diff mbox series

[v3,12/16] PCI: Obey iomem restrictions for procfs mmap

Message ID 20201021085655.1192025-13-daniel.vetter@ffwll.ch
State New, archived
Headers show
Series follow_pfn and other iomap races | expand

Commit Message

Daniel Vetter Oct. 21, 2020, 8:56 a.m. UTC
There's three ways to access PCI BARs from userspace: /dev/mem, sysfs
files, and the old proc interface. Two check against
iomem_is_exclusive, proc never did. And with CONFIG_IO_STRICT_DEVMEM,
this starts to matter, since we don't want random userspace having
access to PCI BARs while a driver is loaded and using it.

Fix this by adding the same iomem_is_exclusive() check we already have
on the sysfs side in pci_mmap_resource().

References: 90a545e98126 ("restrict /dev/mem to idle io memory ranges")
Signed-off-by: Daniel Vetter <daniel.vetter@intel.com>
Cc: Jason Gunthorpe <jgg@ziepe.ca>
Cc: Kees Cook <keescook@chromium.org>
Cc: Dan Williams <dan.j.williams@intel.com>
Cc: Andrew Morton <akpm@linux-foundation.org>
Cc: John Hubbard <jhubbard@nvidia.com>
Cc: Jérôme Glisse <jglisse@redhat.com>
Cc: Jan Kara <jack@suse.cz>
Cc: Dan Williams <dan.j.williams@intel.com>
Cc: linux-mm@kvack.org
Cc: linux-arm-kernel@lists.infradead.org
Cc: linux-samsung-soc@vger.kernel.org
Cc: linux-media@vger.kernel.org
Cc: Bjorn Helgaas <bhelgaas@google.com>
Cc: linux-pci@vger.kernel.org
Signed-off-by: Daniel Vetter <daniel.vetter@ffwll.com>
--
v2: Improve commit message (Bjorn)
---
 drivers/pci/proc.c | 5 +++++
 1 file changed, 5 insertions(+)

Comments

Jason Gunthorpe Oct. 21, 2020, 12:50 p.m. UTC | #1
On Wed, Oct 21, 2020 at 10:56:51AM +0200, Daniel Vetter wrote:
> There's three ways to access PCI BARs from userspace: /dev/mem, sysfs
> files, and the old proc interface. Two check against
> iomem_is_exclusive, proc never did. And with CONFIG_IO_STRICT_DEVMEM,
> this starts to matter, since we don't want random userspace having
> access to PCI BARs while a driver is loaded and using it.
> 
> Fix this by adding the same iomem_is_exclusive() check we already have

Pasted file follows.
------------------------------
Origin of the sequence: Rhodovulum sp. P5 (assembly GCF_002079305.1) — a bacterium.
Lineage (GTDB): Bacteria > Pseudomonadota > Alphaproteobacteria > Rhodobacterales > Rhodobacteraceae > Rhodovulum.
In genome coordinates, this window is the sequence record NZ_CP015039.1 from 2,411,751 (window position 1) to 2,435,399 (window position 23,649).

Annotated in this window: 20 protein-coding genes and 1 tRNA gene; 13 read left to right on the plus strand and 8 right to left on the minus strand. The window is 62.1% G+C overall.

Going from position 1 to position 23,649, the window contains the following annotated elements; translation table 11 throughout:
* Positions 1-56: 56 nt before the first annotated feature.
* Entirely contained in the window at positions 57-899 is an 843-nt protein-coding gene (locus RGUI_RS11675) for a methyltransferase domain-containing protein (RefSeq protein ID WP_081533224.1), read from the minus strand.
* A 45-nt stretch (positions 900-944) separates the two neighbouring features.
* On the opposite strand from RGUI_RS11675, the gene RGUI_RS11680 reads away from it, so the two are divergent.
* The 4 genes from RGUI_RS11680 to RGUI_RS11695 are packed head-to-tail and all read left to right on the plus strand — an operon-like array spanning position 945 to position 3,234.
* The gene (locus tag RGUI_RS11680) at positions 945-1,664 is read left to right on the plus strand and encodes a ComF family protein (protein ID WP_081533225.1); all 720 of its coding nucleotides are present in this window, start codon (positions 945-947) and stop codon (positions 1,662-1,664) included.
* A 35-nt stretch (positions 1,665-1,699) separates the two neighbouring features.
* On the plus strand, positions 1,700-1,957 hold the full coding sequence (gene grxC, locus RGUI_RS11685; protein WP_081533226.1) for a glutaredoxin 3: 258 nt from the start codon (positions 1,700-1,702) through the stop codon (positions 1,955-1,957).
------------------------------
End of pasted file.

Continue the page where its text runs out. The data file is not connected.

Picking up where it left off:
> on the sysfs side in pci_mmap_resource().
> 
> References: 90a545e98126 ("restrict /dev/mem to idle io memory ranges")
> Signed-off-by: Daniel Vetter <daniel.vetter@intel.com>
> Cc: Jason Gunthorpe <jgg@ziepe.ca>
> Cc: Kees Cook <keescook@chromium.org>
> Cc: Dan Williams <dan.j.williams@intel.com>
> Cc: Andrew Morton <akpm@linux-foundation.org>
> Cc: John Hubbard <jhubbard@nvidia.com>
> Cc: Jérôme Glisse <jglisse@redhat.com>
> Cc: Jan Kara <jack@suse.cz>
> Cc: Dan Williams <dan.j.williams@intel.com>
> Cc: linux-mm@kvack.org
> Cc: linux-arm-kernel@lists.infradead.org
> Cc: linux-samsung-soc@vger.kernel.org
> Cc: linux-media@vger.kernel.org
> Cc: Bjorn Helgaas <bhelgaas@google.com>
> Cc: linux-pci@vger.kernel.org
> Signed-off-by: Daniel Vetter <daniel.vetter@ffwll.com>

Maybe not for fixing in this series, but this access to
IORESOURCE_BUSY doesn't have any locking.

The write side holds the resource_lock at least..

>  	ret = pci_mmap_page_range(dev, i, vma,
>  				  fpriv->mmap_state, write_combine);

At this point the vma isn't linked into the address space, so doesn't
this happen?

     CPU 0                                  CPU1
 mmap_region()
   vma = vm_area_alloc
   proc_bus_pci_mmap
    iomem_is_exclusive
    pci_mmap_page_range
                                            revoke_devmem
                                             unmap_mapping_range()
     // vma is not linked to the address space here,
     // unmap doesn't find it
  vma_link() 
  !!! The VMA gets mapped with the revoked PTEs

I couldn't find anything that prevents it at least, no mmap_sem on the